Bond, Savings Bonds.. How Do They Work?
By Les Stephen
Many of us, especially if we are a little more advanced in age, have probably had experience with savings bonds. Maybe grandma bought you one when you graduated high school or hit that home run in Little League (this was me). Whatever the reason, it was undoubtedly the most boring thing you could receive as a kid. Having said that, it is an investment instrument, and you may own one, so it would make sense to know how they work.
Maybe we should first discuss, what is a bond?
A bond, simply put, is a loan; usually made by an investor to a borrower which is commonly a corporation or government agency. A bond could be thought of as an I.O.U. between the lender and borrower. Specific to our conversation, a savings bond, whether an EE bond or an I Bond, is a loan to the U.S. Government that is issued by the U.S. Treasury. When you buy one, you are lending money to the government. You can register yourself or someone else, even if they are a minor, as the owner or co-owner of a savings bond. Only a bond’s owner or beneficiary can cash it. This is why you can’t sell them to a friend; you must redeem them yourself. They have also changed lately because in the old days, you would be issued a paper bond that you could show off, but today, like most things, they are issued electronically.
The first type is an EE bond
You purchase it for 50% of the face value of the bond. For example, if you have a $100 savings bond, it was purchased for $50 and will gain interest for the next 20 years until it is worth its full, face value. If you hold on to it from there, it will still pay interest for the next 10 years and be worth more than the face amount. After that, no more interest will be paid. In my opinion the advantage is that it’s a very safe instrument; it kind of forces the beneficiary to hold it for a long period of time and not run to the bank and cash it out. The disadvantage is that your money is locked up for a long time at a low interest rate.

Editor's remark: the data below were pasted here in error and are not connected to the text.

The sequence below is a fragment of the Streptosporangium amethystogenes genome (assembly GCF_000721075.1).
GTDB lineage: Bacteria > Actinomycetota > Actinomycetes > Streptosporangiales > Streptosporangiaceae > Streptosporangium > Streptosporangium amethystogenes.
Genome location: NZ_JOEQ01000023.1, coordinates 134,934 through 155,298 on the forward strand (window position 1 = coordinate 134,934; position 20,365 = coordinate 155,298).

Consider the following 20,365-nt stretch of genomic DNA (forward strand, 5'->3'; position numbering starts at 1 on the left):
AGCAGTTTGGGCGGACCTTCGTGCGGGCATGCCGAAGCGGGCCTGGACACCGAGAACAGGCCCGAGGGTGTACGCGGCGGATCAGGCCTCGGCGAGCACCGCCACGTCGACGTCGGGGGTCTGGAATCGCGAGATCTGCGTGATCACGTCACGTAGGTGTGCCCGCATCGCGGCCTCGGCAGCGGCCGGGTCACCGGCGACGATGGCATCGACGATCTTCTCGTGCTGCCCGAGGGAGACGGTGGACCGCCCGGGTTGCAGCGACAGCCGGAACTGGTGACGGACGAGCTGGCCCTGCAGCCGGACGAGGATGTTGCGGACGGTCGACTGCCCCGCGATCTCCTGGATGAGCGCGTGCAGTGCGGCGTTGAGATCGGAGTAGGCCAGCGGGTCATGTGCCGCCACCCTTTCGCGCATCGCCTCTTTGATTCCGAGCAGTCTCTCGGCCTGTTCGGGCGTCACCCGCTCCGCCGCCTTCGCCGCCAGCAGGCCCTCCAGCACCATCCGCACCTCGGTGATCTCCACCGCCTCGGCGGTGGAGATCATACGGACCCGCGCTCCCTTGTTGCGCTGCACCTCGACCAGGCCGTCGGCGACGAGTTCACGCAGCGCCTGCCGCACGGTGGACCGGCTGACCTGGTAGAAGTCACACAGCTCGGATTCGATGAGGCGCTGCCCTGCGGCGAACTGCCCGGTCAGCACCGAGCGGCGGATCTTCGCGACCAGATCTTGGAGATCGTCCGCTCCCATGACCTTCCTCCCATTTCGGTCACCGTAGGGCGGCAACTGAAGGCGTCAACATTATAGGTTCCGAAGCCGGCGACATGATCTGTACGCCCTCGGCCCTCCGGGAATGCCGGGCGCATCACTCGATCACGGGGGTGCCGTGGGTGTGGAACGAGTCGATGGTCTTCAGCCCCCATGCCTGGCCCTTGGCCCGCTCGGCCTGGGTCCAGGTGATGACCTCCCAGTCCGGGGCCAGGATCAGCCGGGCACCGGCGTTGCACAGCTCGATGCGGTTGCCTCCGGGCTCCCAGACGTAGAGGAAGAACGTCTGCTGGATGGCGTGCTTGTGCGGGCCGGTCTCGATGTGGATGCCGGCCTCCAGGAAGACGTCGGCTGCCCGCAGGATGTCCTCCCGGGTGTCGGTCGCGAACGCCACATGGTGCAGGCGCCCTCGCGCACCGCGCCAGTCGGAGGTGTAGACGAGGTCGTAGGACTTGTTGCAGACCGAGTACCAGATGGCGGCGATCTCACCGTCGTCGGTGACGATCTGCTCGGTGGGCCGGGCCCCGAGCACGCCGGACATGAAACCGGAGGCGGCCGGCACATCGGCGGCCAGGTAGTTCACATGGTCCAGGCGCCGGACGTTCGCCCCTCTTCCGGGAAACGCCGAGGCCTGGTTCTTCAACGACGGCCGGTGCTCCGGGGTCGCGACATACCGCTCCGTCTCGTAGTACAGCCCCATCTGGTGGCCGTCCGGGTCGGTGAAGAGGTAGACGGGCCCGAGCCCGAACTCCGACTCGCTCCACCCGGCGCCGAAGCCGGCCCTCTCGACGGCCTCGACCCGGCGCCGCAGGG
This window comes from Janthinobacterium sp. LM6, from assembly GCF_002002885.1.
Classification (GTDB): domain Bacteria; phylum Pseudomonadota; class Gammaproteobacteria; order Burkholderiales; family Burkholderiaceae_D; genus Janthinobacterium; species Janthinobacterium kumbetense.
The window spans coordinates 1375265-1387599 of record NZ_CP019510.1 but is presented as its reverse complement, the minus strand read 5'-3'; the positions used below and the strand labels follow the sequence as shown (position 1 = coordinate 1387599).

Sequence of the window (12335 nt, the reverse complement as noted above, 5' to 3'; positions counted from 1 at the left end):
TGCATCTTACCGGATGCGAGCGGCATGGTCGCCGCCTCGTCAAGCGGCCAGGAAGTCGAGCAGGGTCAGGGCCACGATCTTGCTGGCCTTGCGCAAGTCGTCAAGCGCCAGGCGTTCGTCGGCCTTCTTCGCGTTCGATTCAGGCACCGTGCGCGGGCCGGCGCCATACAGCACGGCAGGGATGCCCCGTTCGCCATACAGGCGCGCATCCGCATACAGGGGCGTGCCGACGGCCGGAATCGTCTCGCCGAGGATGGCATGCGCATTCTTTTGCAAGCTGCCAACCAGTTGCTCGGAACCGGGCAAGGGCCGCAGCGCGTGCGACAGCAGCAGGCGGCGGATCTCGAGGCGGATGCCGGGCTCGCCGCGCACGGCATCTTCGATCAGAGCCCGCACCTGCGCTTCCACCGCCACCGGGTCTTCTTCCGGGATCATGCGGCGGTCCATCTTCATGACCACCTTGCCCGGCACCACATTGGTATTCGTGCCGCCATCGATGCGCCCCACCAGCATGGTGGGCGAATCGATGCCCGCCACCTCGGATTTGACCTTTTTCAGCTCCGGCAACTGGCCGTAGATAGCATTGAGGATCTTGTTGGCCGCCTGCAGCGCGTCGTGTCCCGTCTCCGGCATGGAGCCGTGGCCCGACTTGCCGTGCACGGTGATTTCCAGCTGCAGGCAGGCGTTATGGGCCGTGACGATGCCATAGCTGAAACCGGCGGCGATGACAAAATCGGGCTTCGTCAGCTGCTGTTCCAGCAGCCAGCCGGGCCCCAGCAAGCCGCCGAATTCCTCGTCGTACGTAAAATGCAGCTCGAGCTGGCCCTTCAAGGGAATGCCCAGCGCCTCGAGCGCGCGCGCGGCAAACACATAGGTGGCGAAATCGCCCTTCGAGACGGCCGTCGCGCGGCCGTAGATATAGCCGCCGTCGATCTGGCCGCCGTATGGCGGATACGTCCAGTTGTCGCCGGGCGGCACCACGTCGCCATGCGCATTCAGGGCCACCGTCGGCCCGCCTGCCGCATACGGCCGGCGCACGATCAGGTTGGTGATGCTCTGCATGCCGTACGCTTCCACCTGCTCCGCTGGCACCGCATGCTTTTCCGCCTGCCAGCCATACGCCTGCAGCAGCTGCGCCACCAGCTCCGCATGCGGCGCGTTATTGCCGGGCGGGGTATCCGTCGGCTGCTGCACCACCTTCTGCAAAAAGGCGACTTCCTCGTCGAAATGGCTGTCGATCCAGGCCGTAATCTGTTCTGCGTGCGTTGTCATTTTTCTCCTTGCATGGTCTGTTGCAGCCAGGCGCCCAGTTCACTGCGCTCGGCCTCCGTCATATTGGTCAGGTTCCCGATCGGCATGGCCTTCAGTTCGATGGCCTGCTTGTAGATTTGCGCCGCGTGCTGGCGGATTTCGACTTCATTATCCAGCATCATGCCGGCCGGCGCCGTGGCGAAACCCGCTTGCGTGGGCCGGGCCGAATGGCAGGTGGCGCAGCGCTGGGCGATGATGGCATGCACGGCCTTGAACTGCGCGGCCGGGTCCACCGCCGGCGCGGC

Next, a Series I savings bond
Which functions a bit differently. They are issued at a set interest rate and cannot be redeemed within the first year. From year 2 – 5 they can be redeemed, but with a 3 - month interest penalty. After 5 years, there are no penalties, and they continue to earn interest for the next 30 years if you want to keep it that long. The interest rate on an I Bond changes and it is a very complicated calculation. The advantages are that they are more liquid and may beat those high interest savings accounts you find online. The disadvantage is that they still have a relatively low interest rate, and that rate can change.
One thing to consider is that as of the time of this blog, both bonds are not subject to state or local taxes. If you would like more information you can go to the U.S. Treasury’s website *, to stay up to date on any state or local taxes. Good luck and thanks for reading, hoping grandma left you some great savings bonds after you hit your Little League home runs too!
The return and principal value of bonds fluctuate with changes in market conditions. If bonds are not held to maturity, they may be worth more or less than their original value.
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